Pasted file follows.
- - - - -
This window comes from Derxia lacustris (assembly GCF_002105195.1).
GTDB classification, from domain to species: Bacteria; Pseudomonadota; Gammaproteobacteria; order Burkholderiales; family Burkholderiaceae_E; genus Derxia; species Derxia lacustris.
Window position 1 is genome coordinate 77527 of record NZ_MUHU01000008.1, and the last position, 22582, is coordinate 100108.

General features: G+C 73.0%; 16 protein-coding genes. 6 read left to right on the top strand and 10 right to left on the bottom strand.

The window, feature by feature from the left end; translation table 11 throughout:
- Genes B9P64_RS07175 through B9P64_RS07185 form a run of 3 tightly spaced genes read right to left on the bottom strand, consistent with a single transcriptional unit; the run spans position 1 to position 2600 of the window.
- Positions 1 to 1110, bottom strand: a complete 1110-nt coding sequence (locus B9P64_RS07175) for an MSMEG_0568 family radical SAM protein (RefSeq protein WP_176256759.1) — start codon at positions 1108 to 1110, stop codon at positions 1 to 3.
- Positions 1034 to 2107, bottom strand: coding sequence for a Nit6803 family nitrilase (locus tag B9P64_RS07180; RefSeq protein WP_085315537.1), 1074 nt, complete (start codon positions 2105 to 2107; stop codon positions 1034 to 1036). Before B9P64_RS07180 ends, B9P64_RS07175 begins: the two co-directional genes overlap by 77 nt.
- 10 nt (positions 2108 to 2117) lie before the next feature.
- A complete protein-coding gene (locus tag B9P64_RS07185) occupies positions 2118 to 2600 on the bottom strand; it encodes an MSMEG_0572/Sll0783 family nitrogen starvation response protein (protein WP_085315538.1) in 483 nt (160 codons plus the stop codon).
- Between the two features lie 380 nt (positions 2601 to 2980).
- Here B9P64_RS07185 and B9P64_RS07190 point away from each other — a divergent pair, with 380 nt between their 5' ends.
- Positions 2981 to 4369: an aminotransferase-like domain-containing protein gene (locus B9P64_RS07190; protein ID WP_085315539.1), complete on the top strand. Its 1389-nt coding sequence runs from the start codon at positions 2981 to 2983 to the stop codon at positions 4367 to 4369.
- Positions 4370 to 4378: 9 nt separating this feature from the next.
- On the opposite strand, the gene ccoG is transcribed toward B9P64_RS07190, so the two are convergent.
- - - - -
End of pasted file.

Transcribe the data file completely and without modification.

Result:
This window comes from Derxia lacustris (assembly GCF_002105195.1).
GTDB classification, from domain to species: Bacteria; Pseudomonadota; Gammaproteobacteria; order Burkholderiales; family Burkholderiaceae_E; genus Derxia; species Derxia lacustris.
Window position 1 is genome coordinate 77527 of record NZ_MUHU01000008.1, and the last position, 22582, is coordinate 100108.

General features: G+C 73.0%; 16 protein-coding genes. 6 read left to right on the top strand and 10 right to left on the bottom strand.

The window, feature by feature from the left end; translation table 11 throughout:
- Genes B9P64_RS07175 through B9P64_RS07185 form a run of 3 tightly spaced genes read right to left on the bottom strand, consistent with a single transcriptional unit; the run spans position 1 to position 2600 of the window.
- Positions 1 to 1110, bottom strand: a complete 1110-nt coding sequence (locus B9P64_RS07175) for an MSMEG_0568 family radical SAM protein (RefSeq protein WP_176256759.1) — start codon at positions 1108 to 1110, stop codon at positions 1 to 3.
- Positions 1034 to 2107, bottom strand: coding sequence for a Nit6803 family nitrilase (locus tag B9P64_RS07180; RefSeq protein WP_085315537.1), 1074 nt, complete (start codon positions 2105 to 2107; stop codon positions 1034 to 1036). Before B9P64_RS07180 ends, B9P64_RS07175 begins: the two co-directional genes overlap by 77 nt.
- 10 nt (positions 2108 to 2117) lie before the next feature.
- A complete protein-coding gene (locus tag B9P64_RS07185) occupies positions 2118 to 2600 on the bottom strand; it encodes an MSMEG_0572/Sll0783 family nitrogen starvation response protein (protein WP_085315538.1) in 483 nt (160 codons plus the stop codon).
- Between the two features lie 380 nt (positions 2601 to 2980).
- Here B9P64_RS07185 and B9P64_RS07190 point away from each other — a divergent pair, with 380 nt between their 5' ends.
- Positions 2981 to 4369: an aminotransferase-like domain-containing protein gene (locus B9P64_RS07190; protein ID WP_085315539.1), complete on the top strand. Its 1389-nt coding sequence runs from the start codon at positions 2981 to 2983 to the stop codon at positions 4367 to 4369.
- Positions 4370 to 4378: 9 nt separating this feature from the next.
- On the opposite strand, the gene ccoG is transcribed toward B9P64_RS07190, so the two are convergent.